Tom

Tinster
06-12-2008, 11:23 AM
Dale - before you crank 'er up again, have you removed that soft (foam?) insulation you added under the carbs? Some of us thought it was an accident waiting to happen, as it seemed very likely to absorb any gas that dropped down on it.

Tom



Thanks Tom,

Not foam- some insulation material
that does not burn. But yeah, it could
fuel and ignite. But without it, I seem
to get vapor lock from hot carb bowls.

d

NutmegCT
06-12-2008, 11:24 AM
whew - glad you remembered the danger. There are several hearts beating a bit slower now :banana:

T.

Got_All_4
06-12-2008, 08:00 PM
Why do people pefer to go to an electric fuel pump over a mechanical one?

I've never had any problems with my mechanical ones over the years.

The clincher for me was when my car sat for a couple of months and it was hard to start like it had jumped out of time. I discovered there was 4 1/2 gallons of oil and gas mix in the crank case. Apparently gas had seeped past the seal on the mechanical pump and into the crankcase. This is very common.

DrEntropy
06-13-2008, 05:39 AM
Especially maddening now with ethanol as a mandated additive! Some of those pumps are running original diaphragms, some "kits" are older and still susceptible to ethanol meltdown. Either way, the crankcase gets fuel-filled.
Some results from this condition can be dramatic. :eeek:

Electric pump also supplies fuel to carbs after the car has sat a while, no "extra cranking" to fill bowls. Kill switches can be installed on 'em, THAT'S hard to do with a mechanical pump.

hondo402000
06-13-2008, 06:59 AM
on a side note. I bought a carter electric pump, the only problem is it ran all the time with the key in the on position, so I bought a brass "T" fitting and screwed it in at the oil pressure switch outlet on the block, then purchased another oil pressure switch at napa Echlin # OP6092, Closes at 5 psi. ran the hot wire thru the new switch so the pump comes on only when I have oil pressure greater than 5 psi. I have never had a problem starting the car since the pump will not kick on till the engine starts and the oil pressure comes up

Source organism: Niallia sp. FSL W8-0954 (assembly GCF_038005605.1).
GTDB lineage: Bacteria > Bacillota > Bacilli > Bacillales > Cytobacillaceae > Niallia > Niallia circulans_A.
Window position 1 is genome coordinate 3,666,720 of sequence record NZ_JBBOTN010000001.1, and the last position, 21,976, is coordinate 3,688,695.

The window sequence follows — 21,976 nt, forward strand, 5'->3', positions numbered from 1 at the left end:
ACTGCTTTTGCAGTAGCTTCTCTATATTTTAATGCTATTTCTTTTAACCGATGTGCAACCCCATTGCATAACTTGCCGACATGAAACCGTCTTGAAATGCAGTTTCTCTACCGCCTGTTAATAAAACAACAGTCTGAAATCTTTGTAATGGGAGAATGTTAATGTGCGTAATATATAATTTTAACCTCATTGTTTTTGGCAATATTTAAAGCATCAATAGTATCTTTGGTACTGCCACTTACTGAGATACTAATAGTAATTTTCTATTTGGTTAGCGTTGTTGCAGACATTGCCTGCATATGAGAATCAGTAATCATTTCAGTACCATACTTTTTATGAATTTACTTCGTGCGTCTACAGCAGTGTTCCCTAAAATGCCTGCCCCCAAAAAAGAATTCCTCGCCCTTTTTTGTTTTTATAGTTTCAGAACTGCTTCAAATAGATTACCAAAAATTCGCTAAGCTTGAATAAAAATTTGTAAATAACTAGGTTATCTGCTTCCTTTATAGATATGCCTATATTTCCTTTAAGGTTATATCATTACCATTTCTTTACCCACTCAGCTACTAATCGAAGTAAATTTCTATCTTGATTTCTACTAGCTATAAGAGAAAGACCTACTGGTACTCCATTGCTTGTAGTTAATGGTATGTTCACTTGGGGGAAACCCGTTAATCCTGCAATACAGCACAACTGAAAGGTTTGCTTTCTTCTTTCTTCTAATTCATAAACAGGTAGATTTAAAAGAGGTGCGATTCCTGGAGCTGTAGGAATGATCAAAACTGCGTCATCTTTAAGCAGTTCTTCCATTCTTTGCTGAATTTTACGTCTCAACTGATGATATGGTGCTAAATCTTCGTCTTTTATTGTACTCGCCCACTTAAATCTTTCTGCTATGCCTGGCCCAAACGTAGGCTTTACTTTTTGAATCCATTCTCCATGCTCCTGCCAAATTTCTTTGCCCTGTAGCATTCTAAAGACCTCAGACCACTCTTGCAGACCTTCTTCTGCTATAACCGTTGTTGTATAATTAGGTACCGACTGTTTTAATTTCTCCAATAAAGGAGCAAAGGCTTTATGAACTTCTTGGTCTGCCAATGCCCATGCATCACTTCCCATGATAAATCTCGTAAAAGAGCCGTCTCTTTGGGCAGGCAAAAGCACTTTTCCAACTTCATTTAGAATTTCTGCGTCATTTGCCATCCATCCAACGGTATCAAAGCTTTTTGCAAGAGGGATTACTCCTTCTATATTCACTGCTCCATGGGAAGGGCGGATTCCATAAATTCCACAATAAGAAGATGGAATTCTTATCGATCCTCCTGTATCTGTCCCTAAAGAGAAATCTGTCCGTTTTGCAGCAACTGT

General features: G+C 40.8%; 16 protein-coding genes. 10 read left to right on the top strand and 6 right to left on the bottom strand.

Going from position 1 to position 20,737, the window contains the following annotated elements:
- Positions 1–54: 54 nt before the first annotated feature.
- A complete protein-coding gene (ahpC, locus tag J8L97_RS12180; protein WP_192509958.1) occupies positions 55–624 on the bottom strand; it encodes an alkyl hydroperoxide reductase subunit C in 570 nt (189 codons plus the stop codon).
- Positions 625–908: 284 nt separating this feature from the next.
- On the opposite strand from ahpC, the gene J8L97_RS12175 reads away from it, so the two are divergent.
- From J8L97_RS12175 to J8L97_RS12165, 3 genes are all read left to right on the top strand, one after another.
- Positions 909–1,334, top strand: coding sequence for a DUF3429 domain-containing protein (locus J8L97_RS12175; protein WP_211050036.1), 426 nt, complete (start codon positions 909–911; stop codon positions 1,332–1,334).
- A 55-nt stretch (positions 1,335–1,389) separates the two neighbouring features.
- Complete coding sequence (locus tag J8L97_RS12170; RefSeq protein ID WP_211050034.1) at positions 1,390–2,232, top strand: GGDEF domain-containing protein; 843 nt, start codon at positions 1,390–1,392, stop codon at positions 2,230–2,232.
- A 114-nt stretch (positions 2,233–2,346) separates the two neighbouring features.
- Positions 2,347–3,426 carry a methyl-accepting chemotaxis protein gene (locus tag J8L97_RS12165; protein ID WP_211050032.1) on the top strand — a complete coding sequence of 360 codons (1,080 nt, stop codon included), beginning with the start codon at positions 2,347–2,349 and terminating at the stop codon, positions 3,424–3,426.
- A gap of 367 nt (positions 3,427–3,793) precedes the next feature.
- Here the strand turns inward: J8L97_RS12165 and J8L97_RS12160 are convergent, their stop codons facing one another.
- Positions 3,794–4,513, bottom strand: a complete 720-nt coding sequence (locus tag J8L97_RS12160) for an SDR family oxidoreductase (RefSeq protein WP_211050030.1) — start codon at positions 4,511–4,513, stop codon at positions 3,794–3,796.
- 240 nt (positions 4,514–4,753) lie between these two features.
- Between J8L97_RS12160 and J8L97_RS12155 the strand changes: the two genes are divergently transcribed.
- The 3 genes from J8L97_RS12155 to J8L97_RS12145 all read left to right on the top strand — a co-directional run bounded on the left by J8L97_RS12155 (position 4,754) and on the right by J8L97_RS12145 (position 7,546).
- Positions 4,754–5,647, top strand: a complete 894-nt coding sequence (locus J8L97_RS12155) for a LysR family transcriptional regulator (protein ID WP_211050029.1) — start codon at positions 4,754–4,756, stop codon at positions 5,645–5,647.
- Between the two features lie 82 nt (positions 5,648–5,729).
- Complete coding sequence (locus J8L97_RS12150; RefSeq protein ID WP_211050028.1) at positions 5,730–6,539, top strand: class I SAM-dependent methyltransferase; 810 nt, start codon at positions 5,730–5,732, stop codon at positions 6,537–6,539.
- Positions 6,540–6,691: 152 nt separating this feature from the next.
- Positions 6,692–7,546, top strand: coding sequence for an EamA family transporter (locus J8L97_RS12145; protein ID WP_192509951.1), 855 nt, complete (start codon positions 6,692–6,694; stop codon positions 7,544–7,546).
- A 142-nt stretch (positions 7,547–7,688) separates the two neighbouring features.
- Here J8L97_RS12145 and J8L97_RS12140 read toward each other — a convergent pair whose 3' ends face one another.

Hondo

foxtrapper
06-13-2008, 07:29 AM
How does the electric fuel pump compensate for
different demands from different engine rpms?

Electric fuel pumps like you've purchased work the same as a mechanical one. The difference is instead of a camshaft lobe pulsing the diaphram, it's done electronically via a solenoid. There are a set of "make or break" contacts connected to the diaphram.

When the system is empty or low in pressure, the contacts touch and the solenoid kicks. The spring pushes the diaphram back. This repeats until fuel like pressure pushes back against the spring, keeping the contacts from touching. This is why the pump clicks rapidly when you first turn the ignition key on, and then stops.

Cheap ones burn their contacts. Just be aware of that.

A decent example of how a mechanical fuel pump works can be seen here: https://www.secondchancegarage.com/public/535.cfm An electronic pump works the same way.

TR3driver
06-13-2008, 09:05 AM
The Facet pumps have no diaphragm to fail, and no contacts to burn. And at $30, hardly worth looking for anything cheaper.
https://www.aircraftspruce.com/catalog/eppages/facetpumps.php

TR3driver
06-13-2008, 09:19 AM
the only problem is it ran all the time with the key in the on position, Good point, Hondo, though most people just live with that. Was also the original arrangement on my Stags ... I managed to hydrolock the motor once by leaving the key on while working on something ! One of the float valves leaked a bit, and the fuel ran into the manifold ...

Come to think of it, that may have had something to do with the blown headgasket a few weeks later. The starter coming up against that slug of fuel might have disturbed the head/gasket just enough ... that's when it started running hotter than before though the leak had to get worse before I was sure it was there.